Chief Executive, Carers UK
The isolation many of us have felt during this time is not a new issue for unpaid carers. If you’re caring for someone, it’s important to try to not let your own needs slip. Take time to look after yourself and make sure you feel connected with those around you.
While COVID-19 and the lockdown have brought challenges for many of us, it is fair to say it has been an especially challenging time for unpaid carers looking after a family member or friend who is older, disabled or living with a physical or mental illness.
The isolation many of us have felt during this time is not a new issue for some carers – particularly those who are caring many hours a week for people with complex health conditions and disabilities.
Our previous research shows that one in three unpaid carers say they feel lonely, always or often.
We know many people find it difficult to talk openly about their caring role, sometimes because they don’t think they will be properly understood, or because they don’t want to ‘offload’ on someone.
The lockdown and social distancing restrictions will have intensified that feeling of isolation for a larger number of carers, many of whom are currently unable to take a break from caring to spend time with friends and family, or take part in an activity outside the home as they might have done before.
Despite those difficulties, at Carers UK, we’ve seen carers tackle some of the difficult challenges that lockdown has presented, proving that keeping connected and staying well during the pandemic is possible.
If you’re caring for someone, it’s important to try to not let your own needs slip – take time to look after yourself and make sure you feel connected with those around you.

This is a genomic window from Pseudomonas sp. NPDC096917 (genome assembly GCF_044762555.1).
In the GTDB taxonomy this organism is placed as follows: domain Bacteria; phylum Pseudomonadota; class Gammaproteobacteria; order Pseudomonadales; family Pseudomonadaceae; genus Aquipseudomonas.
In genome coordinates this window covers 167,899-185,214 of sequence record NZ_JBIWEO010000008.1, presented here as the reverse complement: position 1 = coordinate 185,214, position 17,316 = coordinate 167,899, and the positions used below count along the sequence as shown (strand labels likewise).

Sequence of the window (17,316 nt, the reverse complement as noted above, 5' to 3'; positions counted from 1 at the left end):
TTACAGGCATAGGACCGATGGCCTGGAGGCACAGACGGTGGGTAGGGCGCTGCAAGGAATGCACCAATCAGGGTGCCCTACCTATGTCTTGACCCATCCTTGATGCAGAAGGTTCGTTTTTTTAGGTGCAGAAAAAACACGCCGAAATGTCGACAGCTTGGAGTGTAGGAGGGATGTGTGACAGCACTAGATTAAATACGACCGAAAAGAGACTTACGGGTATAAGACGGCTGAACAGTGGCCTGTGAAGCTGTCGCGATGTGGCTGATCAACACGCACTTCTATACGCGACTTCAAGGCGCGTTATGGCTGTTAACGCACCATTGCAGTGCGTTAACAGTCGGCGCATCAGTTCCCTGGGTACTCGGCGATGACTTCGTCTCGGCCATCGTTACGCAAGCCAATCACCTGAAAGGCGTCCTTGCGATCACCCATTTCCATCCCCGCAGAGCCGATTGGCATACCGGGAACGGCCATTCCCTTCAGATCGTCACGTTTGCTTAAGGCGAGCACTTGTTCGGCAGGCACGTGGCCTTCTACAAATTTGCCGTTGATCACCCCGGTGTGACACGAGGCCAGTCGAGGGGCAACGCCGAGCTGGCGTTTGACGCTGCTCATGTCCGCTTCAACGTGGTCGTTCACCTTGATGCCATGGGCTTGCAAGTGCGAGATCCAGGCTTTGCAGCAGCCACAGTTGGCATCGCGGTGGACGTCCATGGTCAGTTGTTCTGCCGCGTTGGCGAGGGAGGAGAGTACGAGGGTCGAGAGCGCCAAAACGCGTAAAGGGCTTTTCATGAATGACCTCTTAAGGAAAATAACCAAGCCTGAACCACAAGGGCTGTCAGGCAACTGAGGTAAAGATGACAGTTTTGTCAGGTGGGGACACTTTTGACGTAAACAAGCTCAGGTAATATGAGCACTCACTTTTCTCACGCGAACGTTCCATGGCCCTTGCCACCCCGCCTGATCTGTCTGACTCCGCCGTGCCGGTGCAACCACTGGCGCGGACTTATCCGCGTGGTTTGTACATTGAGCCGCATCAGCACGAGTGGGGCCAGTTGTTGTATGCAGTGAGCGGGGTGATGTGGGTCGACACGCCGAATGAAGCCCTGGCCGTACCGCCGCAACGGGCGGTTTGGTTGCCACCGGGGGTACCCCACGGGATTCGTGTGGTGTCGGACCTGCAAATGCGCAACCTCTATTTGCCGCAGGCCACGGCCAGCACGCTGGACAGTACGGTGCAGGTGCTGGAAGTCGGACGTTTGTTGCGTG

Why not try the following suggestions to stay in touch with the people you know?
Make time to call family and friends
It’s reassuring to know that, during this time, it is possible to communicate easily, even from far away.
Making time to pick up the phone to call family members, or friends you haven’t spoken to in a while, can help.
Carers have been quick to make use of video conferencing services to communicate with friends and family living elsewhere – instant messaging apps are also popular.
Reach out to your neighbours
The ‘circle of care’ for many carers and the people they are looking after has become bigger thanks to community responses to coronavirus, with neighbours coming forward to help unpaid carers with accessing food, other supplies and providing moral support too.
Reach out to your neighbours if you haven’t already and let them know that you need help on an ongoing basis – they may be able to lend a helping hand.
Connecting with others
Talking about and sharing your feelings with someone who understands can be a massive relief and release.
Carers have been making use of supportive online groups and sources of help, including Carers UK’s online forum and Care for a Cuppa video chats, where you can connect with other carers facing similar challenges at the moment.
Look after yourself
Don’t forget to take time for you. Combat any rising anxiety levels by setting a strict time limit on how much you read about coronavirus on social media and in the news.
Make sure to allocate a time slot in your day for an activity you enjoy – whether it’s to read, write, paint, cook, do some gardening or knit.